Riccardo Tisci brought out an array of his design signatures for the house of Givenchy this season. The most defining characteristic of the collection was the Egyptian references – some overt, and most much less so. But the thing to keep in mind is that this was Tisci’s 10th year with the house. It must have been daunting for the then-unknown Italian who had to succeed John Galliano, Lee McQueen, and Julien McDonald. One must remember that before he became the arbiter of cool and the pioneer of merging street, luxury and high fashion, Tisci was lambasted from every side possible for his designs at Givenchy.
But what he was doing was brand-building. The kind that takes years and years, and that sees long-term planning according to the old-school luxury timeline. It wasn’t a development for a man on a three-year contract who would plan to just up and leave, which was why rumors of Tisci jumping ship whenever the fashion musical chairs rolled around had trouble convincing me. Anyway, Givenchy’s once-fractured brand identity is today synonymous with highbrow streetwear, rendered almost always with a dark romanticism (Tisci hates the word “gothic” applied to him, however apt it is), and best-selling sweatshirts.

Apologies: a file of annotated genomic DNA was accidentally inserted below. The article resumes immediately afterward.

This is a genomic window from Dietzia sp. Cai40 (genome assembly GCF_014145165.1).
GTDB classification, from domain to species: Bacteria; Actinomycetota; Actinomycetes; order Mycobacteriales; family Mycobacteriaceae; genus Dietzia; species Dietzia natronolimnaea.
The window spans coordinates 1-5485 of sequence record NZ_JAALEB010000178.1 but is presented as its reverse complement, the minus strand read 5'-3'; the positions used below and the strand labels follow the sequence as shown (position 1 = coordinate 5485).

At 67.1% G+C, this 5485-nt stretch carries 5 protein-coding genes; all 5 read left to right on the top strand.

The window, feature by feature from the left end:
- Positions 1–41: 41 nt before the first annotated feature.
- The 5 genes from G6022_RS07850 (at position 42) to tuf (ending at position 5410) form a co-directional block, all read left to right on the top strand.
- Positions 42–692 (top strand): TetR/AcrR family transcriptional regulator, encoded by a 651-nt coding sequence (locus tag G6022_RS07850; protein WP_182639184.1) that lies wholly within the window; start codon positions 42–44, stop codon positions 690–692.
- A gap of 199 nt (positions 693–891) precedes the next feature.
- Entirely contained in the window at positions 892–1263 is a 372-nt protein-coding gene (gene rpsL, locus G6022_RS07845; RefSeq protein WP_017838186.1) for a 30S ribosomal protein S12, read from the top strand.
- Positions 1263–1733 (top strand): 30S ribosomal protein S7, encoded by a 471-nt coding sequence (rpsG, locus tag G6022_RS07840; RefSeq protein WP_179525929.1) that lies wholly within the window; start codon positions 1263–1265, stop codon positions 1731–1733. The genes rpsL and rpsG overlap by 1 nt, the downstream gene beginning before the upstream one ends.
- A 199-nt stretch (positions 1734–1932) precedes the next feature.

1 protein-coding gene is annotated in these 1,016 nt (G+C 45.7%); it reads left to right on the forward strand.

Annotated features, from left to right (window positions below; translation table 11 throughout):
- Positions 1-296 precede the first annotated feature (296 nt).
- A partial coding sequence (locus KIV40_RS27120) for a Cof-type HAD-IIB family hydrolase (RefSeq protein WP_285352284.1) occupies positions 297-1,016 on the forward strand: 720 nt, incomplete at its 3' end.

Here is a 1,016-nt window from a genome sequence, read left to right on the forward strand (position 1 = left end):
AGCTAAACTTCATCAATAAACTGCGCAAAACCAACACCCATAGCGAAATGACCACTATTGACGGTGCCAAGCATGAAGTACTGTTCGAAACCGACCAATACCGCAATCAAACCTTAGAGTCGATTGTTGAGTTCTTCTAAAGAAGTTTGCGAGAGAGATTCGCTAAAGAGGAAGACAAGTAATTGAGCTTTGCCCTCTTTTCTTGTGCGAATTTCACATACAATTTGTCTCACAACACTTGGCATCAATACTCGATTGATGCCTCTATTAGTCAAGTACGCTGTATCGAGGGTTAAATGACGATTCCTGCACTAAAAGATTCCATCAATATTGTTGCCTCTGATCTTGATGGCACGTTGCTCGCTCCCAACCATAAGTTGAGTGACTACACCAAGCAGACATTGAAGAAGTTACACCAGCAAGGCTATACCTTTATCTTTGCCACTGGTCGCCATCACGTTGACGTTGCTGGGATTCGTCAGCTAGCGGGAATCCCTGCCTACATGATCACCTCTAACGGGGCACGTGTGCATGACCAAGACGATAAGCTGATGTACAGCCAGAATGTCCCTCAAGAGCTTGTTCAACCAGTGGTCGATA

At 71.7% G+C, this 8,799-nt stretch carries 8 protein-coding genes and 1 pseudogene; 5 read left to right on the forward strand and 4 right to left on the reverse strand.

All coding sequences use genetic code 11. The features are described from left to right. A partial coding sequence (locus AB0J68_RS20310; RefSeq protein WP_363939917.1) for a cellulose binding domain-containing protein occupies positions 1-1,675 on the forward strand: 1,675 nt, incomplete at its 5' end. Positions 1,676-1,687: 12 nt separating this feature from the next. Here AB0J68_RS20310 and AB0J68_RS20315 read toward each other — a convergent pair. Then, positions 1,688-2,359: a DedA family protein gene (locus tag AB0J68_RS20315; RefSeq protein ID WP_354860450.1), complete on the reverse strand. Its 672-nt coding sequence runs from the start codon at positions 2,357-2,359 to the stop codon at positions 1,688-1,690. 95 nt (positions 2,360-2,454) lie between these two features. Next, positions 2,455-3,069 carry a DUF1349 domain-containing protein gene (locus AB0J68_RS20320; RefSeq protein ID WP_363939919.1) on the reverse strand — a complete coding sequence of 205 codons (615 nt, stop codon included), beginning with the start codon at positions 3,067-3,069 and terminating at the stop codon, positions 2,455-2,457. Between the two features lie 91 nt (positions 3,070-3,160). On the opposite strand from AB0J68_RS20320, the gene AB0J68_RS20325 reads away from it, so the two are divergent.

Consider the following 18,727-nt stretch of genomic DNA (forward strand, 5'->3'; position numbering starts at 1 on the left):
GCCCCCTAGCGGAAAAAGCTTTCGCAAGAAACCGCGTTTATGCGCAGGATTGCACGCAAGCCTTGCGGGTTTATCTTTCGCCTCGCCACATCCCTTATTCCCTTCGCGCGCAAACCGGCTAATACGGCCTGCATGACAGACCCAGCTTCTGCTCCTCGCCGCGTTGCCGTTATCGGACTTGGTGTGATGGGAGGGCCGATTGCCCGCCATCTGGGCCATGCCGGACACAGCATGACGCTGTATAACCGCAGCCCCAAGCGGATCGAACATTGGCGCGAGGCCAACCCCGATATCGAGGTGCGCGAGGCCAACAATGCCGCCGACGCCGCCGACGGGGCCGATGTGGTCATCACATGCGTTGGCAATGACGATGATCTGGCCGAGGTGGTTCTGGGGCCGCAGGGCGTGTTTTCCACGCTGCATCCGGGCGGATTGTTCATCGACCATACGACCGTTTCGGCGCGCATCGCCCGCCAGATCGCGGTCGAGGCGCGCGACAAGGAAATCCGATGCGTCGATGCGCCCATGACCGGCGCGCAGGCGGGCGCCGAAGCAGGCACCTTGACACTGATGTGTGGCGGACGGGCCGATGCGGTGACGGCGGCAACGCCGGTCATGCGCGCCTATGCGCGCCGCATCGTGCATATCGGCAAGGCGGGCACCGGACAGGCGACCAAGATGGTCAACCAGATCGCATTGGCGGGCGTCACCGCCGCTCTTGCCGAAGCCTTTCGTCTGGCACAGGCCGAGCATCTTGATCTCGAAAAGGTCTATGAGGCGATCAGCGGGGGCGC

Here, he played up his less-credited and talked-about strength – couture. I use the word “couture” here loosely to illustrate the appreciation of line, silhouette, construction and fabric that Tisci has gained from designing haute couture for the house. Though the brand is off the official Chambre Syndicale schedule, it continues to be a go-to for a glut of celebrities needing to wow on the red carpet (Beyoncé, for one, loves herself a good custom Givenchy gown) and a clientele one would imagine being much younger than most couture houses.
In the opening look, for instance, a coat with military regiment details was worn over a metallic leather cropped zip-up top with cummerbund-esque details, the model’s hand in a pocket of a simple skirt, worn over high boots and pumps. The line here was classic Tisci. Tastefully embellished and cut flatteringly slender and long. In another look worn by Julia Nobis, a cropped shearling jacket was paired with a snakeskin dress, cut in the style of a safari dress – cargo pockets and all. The combination of the utility and urban stylings of a cargo silhouette with the couture-level skill of hand at making snakeskin look as soft as nappa – this was Tisci at his best.
This article was first published in L’Officiel Singapore.